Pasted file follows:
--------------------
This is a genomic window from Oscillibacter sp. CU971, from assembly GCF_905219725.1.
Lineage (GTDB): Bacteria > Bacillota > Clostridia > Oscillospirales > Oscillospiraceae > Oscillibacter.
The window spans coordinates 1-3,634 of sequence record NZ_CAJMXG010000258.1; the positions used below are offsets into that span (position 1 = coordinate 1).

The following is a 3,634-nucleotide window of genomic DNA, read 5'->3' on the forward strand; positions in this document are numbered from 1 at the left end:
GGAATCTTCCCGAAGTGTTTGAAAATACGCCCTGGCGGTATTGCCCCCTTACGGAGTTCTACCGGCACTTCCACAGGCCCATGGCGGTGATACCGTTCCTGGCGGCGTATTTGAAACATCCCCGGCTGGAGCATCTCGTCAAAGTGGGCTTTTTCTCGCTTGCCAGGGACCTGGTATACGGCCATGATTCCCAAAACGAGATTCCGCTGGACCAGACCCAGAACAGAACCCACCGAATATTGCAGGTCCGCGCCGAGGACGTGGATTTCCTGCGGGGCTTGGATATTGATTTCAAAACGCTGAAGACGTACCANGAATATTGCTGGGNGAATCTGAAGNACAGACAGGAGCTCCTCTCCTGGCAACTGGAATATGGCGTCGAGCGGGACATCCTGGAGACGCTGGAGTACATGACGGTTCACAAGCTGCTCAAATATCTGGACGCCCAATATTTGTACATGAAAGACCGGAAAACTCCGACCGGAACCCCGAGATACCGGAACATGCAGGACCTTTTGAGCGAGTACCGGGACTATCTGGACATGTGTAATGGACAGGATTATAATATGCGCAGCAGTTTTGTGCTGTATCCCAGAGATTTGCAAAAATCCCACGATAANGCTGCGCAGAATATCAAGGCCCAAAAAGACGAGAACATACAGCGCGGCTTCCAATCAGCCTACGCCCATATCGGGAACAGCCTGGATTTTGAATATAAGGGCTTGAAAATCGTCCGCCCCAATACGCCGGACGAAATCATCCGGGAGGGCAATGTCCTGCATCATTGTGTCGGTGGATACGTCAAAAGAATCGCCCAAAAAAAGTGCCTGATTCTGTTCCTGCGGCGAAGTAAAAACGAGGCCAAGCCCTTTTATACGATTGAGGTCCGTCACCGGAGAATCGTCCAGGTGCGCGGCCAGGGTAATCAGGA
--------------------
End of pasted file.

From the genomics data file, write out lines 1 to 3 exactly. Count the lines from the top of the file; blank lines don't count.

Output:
This is a genomic window from Oscillibacter sp. CU971, from assembly GCF_905219725.1.
Lineage (GTDB): Bacteria > Bacillota > Clostridia > Oscillospirales > Oscillospiraceae > Oscillibacter.
The window spans coordinates 1-3,634 of sequence record NZ_CAJMXG010000258.1; the positions used below are offsets into that span (position 1 = coordinate 1).